To be able to clot our blood is an extraordinary capability. However, too much of a good thing poses its own risks. Reducing your chances of developing pathologic clots will be addressed here.
According to the Centers for Disease Control and Prevention (CDC), blood clots adversely impact nearly 900,000 Americans and prompt roughly 100,000 premature deaths annually. Specifically, they recognize those presenting as deep vein thrombosis (DVT) and/or pulmonary embolism (PE) among the most substantial threats to public health. (1)
Our innate coagulation (aka clotting) cascade is quite a dynamic, but formidable system. When optimally effective, it initiates and manages retention of a balanced condition between not too much bleeding and not too much clotting. A steady state, if you will.
This permits us to heal from wounds when we experience trauma, albeit in nature or via surgical intervention. By first stopping the bleeding, it provides the essentials to repair the damaged vessel or injured anatomy. As a result, this involves a complex web of factors and influences that oversee the delicate dance to keep the seesaw between excessive bleeding and clotting equilibrated.
Avoiding too much or too little clotting and bleeding is its mission. When there is imbalance or impairment of a critical component to this cascade, a blood clot can become a hazard; for, not only can it locally impair blood flow —thereby halting delivery (partially or entirely) of vital nutrients like oxygen to tissues, but it also can travel elsewhere in the body. Where it impedes flow determines the extent of damage, how life-threatening and how aggressive medical measures can be.
For example, a pulmonary embolism involves the lung and respiratory tract. A major clot can be catastrophic in this location depriving the individual of being able to breathe and effectively take in oxygen. Death can be a consequence, especially if identification and appropriate intervention is delayed. In some circumstances, even that successfully achieved can’t prevent an untoward outcome.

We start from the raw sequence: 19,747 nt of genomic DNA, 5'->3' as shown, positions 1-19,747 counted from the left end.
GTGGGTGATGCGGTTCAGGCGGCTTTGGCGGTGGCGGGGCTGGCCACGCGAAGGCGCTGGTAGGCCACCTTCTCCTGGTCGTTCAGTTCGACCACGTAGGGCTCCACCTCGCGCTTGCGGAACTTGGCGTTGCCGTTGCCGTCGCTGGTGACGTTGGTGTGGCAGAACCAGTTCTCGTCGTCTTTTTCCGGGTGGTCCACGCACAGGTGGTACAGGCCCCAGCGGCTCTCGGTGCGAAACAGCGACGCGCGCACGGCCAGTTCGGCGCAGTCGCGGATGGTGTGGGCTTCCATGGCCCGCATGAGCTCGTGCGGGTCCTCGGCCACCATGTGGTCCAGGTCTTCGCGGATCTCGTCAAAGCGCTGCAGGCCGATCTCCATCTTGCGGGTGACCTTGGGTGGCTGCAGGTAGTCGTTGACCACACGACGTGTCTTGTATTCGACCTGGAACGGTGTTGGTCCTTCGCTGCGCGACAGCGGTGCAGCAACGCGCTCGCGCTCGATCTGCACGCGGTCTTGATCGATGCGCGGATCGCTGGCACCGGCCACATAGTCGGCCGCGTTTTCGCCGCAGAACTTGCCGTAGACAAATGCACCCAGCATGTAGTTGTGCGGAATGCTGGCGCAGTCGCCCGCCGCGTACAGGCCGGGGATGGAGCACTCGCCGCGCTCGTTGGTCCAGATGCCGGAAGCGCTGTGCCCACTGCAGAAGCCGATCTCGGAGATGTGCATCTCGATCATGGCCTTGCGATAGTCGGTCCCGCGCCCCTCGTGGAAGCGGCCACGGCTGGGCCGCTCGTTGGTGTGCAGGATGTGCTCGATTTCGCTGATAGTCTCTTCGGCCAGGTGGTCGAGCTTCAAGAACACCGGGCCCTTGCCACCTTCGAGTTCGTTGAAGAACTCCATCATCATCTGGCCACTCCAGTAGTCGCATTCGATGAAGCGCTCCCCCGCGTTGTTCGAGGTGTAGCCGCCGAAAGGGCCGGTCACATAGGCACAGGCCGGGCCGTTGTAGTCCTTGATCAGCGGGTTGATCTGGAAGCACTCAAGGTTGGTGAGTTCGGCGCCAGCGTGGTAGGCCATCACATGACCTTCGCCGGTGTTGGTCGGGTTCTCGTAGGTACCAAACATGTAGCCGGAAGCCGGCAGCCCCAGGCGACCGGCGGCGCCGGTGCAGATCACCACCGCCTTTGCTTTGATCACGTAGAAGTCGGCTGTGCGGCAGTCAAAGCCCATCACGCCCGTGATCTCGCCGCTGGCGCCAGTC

Treatments exist to halt extension of clots and their menacing progression. They, too, entail frequent surveillance (e.g. blood testing, imaging modalities) to be assured they are not contributing to advancing the other extreme of bleeding, for instance. In a nutshell, they have their own risks. Often the alternative can be worse, so the benefits of them typically outweigh the risks.
And, this in itself is good news because it means a clot was actually diagnosed in a timely fashion to spare and preserve a life. In profound scenarios of clots that straddle the major airways or lead to severe brain ischemia (aka lack of oxygen to tissue due to blockage of blood flow), early diagnosis and intervention are life-saving and life-altering.
That said, the best offense in this health care realm is to avoid the clot entirely. Preventing one from happening is in your best interest.
Let’s review some key associations that should trigger conversations with your doctors about how to avoid this often preventable complication:
Hospitalization for Disease, Major Trauma or Surgery
Prolonged hospital stays where a person is immobile for a protracted period of time enhance one’s chances of forming a clot. Depending on the condition and clinical course, a patient is not risk-free once discharged. Awareness of symptoms or signs and close monitoring is as important upon release as it is while admitted— and, sometimes for months to follow.
Major orthopedic surgeries involving the pelvis, hip, or knee as well as abdominal ones pose the greatest risk of clot development. It is not just the surgery itself that triggers this, but is compounded by the principal injury if physical trauma was the culprit. Was it a severe accident? Were their major vessels injured or bones? Is the individual confined to a wheelchair or bedridden? If so, then for how long?